Low Fodmap BBQ Pork Steamed Buns - The Aussie Coeliac
- 7g Yeast
- 5g Sugar
- 2 tbsp Warm Water
- 85g Sticky Rice Flour (Glutinous Rice Flour)
- 140g Low Fodmap Gluten Free Plain Flour (if mixing your own you do not need xanthan gum in the mix)
- 1 tsp salt
- 30g Sugar
- 130ml Water
- 30ml Oil
- 250g Shredded Pork or Jackfruit (150g Jackfruit = low fodmap serve)
- 1 cup Low Fodmap BBQ Sauce
Low FODMAP BBQ Sauce
- 1 Cup Tomato Paste
- ¼ Cup Brown Sugar
- 2 tbsp apple cider vinegar
- 4 Tsp Gluten Free Soy Sauce (Low Fodmap Serve is 2 tablespoons)
- 1 Tbsp Garlic Infused Oil
- ½ Tsp Smoked Paprika
- ½ Tsp Cayenne or Chilli (Optional and make sure the spice is pure no onion or garlic added)
- ½ Tsp Ground Cinnamon
- ½ Tsp Ground Cloves
- ½ Tsp Ground Star Anise
- 1 Tsp Ground Pepper
- 1 Tsp Salt
- Whisk together the tomato puree, brown sugar, apple cider vinegar, soy sauce, garlic infused oil, paprika, cinnamon, cloves, and star anise in a medium sized sauce pan over medium heat.
- Season lightly with the cayenne, salt and pepper; these flavours will change during cooking so add a little bit at a time.
- Whisk continuously for around 10 to 15 minutes until the sauce begins to thicken. At this point taste and add more salt, pepper or cayenne/chilli as desired.
- Cook for a further minute or two then remove from the heat.
Add this to your pork/jackfruit or protein for steamed buns, sliders or more.
Low FODMAP BBQ Sauce
- Mix your shredded pork, jackfruit or filling of choice with the low fodmap BBQ and set aside. This will need to be cool and not overly wet to fill your steamed buns.
- Bloom the yeast in a small bowl with the 5g of sugar and warm water. Allow to sit for 10 minutes until foamy. If the yeast does not bubble or foam, this could mean your yeast is off and will not rise properly.
- In a large bowl combine your Glutinous Rice Flour (meaning sticky and not gluten containing) and low fodmap gluten free plain flour with the rest of the dry ingredients. Mix to combine.
- Add the yeast mixture, water and oil and begin to knead. You can do this with your hand, spatula or in a mixer on low speed.
- The dough should come together and feel a little like playdoh. It’s ok if it has some small cracks. Place in a clean bowl, cover and leave to rise for 1 hour.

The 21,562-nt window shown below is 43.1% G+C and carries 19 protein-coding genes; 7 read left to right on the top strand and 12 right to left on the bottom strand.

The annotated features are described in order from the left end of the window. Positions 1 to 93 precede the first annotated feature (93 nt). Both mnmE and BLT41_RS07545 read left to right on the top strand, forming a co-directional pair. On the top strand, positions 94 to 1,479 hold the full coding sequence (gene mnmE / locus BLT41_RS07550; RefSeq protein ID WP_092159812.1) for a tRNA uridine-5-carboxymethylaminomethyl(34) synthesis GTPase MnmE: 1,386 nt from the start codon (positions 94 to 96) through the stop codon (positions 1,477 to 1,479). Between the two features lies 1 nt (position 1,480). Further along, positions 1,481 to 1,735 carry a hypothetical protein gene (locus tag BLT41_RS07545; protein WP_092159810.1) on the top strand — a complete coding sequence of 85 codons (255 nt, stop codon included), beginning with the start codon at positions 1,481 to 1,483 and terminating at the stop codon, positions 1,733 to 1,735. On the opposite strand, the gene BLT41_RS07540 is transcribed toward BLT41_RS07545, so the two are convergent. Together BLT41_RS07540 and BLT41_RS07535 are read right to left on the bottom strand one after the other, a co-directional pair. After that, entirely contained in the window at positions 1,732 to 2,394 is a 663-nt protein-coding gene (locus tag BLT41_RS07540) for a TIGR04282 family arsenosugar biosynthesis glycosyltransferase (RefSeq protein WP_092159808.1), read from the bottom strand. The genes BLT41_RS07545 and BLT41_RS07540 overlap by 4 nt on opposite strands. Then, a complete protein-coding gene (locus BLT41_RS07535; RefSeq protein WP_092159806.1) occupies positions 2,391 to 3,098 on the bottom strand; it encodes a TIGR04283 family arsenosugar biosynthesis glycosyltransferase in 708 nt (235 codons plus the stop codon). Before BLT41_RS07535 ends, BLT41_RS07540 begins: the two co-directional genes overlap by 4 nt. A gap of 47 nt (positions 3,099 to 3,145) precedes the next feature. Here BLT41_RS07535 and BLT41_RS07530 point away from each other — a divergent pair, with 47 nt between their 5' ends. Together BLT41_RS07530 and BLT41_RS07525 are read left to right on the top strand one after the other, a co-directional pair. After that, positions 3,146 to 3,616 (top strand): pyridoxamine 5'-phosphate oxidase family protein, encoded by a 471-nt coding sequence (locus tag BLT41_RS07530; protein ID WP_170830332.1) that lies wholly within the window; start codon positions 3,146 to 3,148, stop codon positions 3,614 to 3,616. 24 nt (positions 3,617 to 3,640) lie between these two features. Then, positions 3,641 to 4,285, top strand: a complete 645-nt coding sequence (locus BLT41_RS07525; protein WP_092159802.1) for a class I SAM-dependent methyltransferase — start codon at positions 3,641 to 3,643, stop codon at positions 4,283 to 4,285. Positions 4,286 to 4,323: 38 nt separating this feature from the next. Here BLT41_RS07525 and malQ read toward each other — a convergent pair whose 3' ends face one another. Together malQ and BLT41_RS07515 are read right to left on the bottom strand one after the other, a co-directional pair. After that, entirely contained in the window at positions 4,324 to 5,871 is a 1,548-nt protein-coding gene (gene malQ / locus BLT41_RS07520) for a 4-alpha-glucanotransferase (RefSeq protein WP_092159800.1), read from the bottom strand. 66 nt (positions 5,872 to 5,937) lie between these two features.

- After your dough has risen separate it into 8 equal portions. Now the fun part – shaping. Don’t worry if it isn’t perfect your first time; this takes a lot of practice.
- To begin shaping your bun, roll the portioned dough into a smooth ball. If you have cracks you can dip your fingers into a little bit of water and smooth them over. Create a well in the middle of the dough and pull the edges up until it is deep enough to secure your filling.
- Place some of your filling in the well you’ve created and begin to seal up the ball by pinching the edges together and then twirling them towards the center. You can leave a small hole in the center like some traditional styles or you can seal it up entirely. If your sealed edge doesn’t look very appealing steam them with that side down.
- At this point I like to fridge my buns with a damp piece of paper towel over the top. This helps them keep their shape a little better.
- In your steamer place some baking paper with holes punched through it. This prevents the buns from sticking to the paper. Steam each bun for 15 to 20 minutes depending on the size. The buns are ready when they spring back when touched and have formed a smooth skin. They may change colour slightly.
Notes: Depending on your flour mix the buns might be more yellow than pure white. This is just an aesthetic and doesn’t change the flavour of the bun. By using a mix with more rice and potato concentrates they should be more white.
Additionally, you do not want to use a bread flour or any strong flours as this will make your bun chewy.
You can freeze the buns and steam from frozen at a later date. To do this I dust a little bit more sticky rice flour on top and then freeze them individually. When steaming from frozen I steam for 20 to 25 minutes to be safe.
Ashlee Adams - The Aussie Coeliac
Ashlee Adams was diagnosed with Coeliac Disease at the age of 6 in 1998.
After being the local go to person in her circles she decided to put her years of knowledge and experience out there.
The Aussie Coeliac was born to help those navigate the gluten free landscape. With guides, reviews and more so that you don’t have to waste your money and don’t feel alone.